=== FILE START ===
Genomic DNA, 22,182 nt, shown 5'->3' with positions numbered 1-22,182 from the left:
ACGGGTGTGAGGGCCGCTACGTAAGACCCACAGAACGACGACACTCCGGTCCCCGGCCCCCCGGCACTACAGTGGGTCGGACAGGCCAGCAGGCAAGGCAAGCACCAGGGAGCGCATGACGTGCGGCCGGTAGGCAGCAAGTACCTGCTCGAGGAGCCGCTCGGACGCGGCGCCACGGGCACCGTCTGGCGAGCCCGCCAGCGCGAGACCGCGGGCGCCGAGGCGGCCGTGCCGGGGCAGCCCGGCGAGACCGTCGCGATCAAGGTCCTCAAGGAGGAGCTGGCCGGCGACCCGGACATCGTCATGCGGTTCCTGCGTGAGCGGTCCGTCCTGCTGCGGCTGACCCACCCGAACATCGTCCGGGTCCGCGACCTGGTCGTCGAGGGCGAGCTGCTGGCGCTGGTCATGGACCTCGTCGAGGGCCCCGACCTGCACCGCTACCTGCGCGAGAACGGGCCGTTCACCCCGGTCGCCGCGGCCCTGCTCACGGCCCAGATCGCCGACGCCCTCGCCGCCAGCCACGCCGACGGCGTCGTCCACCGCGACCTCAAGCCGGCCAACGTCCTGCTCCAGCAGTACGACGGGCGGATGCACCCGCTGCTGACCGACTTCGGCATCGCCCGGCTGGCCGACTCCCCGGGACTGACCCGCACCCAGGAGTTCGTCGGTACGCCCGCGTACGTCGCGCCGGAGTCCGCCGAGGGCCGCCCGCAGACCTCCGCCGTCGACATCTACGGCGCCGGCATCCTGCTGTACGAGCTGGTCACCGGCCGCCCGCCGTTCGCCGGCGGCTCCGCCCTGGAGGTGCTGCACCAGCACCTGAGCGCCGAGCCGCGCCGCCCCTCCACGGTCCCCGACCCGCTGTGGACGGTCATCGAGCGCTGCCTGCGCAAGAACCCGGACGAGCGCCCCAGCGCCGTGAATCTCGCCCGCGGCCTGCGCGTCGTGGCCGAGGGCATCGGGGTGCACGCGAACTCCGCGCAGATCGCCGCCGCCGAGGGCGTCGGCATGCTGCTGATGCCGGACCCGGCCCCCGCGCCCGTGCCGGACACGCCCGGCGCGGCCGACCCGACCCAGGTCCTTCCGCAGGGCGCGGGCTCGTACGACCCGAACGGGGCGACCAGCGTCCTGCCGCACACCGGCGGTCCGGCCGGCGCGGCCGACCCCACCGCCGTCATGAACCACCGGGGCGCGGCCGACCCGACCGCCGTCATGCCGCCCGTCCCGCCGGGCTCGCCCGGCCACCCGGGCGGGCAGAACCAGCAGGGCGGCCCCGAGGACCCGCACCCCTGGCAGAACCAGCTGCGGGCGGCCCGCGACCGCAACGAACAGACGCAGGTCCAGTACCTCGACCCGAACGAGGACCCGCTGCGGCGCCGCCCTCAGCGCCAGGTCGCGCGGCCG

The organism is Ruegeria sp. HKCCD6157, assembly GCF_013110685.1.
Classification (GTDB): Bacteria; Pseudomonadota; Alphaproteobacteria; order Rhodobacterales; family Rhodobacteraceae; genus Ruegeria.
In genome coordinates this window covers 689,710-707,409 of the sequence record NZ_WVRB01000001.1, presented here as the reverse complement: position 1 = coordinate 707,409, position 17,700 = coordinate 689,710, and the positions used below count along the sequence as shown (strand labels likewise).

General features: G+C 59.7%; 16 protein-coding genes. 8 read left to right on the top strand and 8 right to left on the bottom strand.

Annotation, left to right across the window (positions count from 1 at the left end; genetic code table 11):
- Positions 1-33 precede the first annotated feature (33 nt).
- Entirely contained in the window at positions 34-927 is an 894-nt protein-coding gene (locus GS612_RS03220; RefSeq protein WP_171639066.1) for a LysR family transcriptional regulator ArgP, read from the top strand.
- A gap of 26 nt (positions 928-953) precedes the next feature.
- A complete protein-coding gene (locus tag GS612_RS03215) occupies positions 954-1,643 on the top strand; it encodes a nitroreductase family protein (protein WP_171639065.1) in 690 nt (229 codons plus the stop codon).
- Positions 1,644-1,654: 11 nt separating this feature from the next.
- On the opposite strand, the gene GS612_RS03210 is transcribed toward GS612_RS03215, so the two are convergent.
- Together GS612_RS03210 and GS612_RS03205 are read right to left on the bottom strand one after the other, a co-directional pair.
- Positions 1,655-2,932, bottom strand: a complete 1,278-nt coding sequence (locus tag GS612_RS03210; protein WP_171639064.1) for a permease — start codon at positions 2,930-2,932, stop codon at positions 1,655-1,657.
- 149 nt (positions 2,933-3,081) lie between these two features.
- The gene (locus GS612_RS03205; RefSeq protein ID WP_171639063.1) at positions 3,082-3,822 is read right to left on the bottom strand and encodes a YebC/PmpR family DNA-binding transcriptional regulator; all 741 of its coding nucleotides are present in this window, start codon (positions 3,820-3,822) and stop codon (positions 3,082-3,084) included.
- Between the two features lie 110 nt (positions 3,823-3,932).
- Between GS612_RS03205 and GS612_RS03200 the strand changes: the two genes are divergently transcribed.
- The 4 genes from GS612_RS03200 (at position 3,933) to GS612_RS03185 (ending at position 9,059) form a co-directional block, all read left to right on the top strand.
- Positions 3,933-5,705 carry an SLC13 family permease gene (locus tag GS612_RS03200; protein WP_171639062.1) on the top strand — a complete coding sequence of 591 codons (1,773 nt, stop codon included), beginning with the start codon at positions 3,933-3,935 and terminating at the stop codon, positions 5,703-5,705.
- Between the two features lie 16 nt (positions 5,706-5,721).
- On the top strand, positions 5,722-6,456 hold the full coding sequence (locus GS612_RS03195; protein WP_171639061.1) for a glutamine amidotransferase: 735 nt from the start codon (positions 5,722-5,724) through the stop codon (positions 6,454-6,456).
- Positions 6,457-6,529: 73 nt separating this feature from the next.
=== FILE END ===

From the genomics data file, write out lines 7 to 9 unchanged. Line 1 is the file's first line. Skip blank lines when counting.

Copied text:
Annotation, left to right across the window (positions count from 1 at the left end; genetic code table 11):
- Positions 1-33 precede the first annotated feature (33 nt).
- Entirely contained in the window at positions 34-927 is an 894-nt protein-coding gene (locus GS612_RS03220; RefSeq protein WP_171639066.1) for a LysR family transcriptional regulator ArgP, read from the top strand.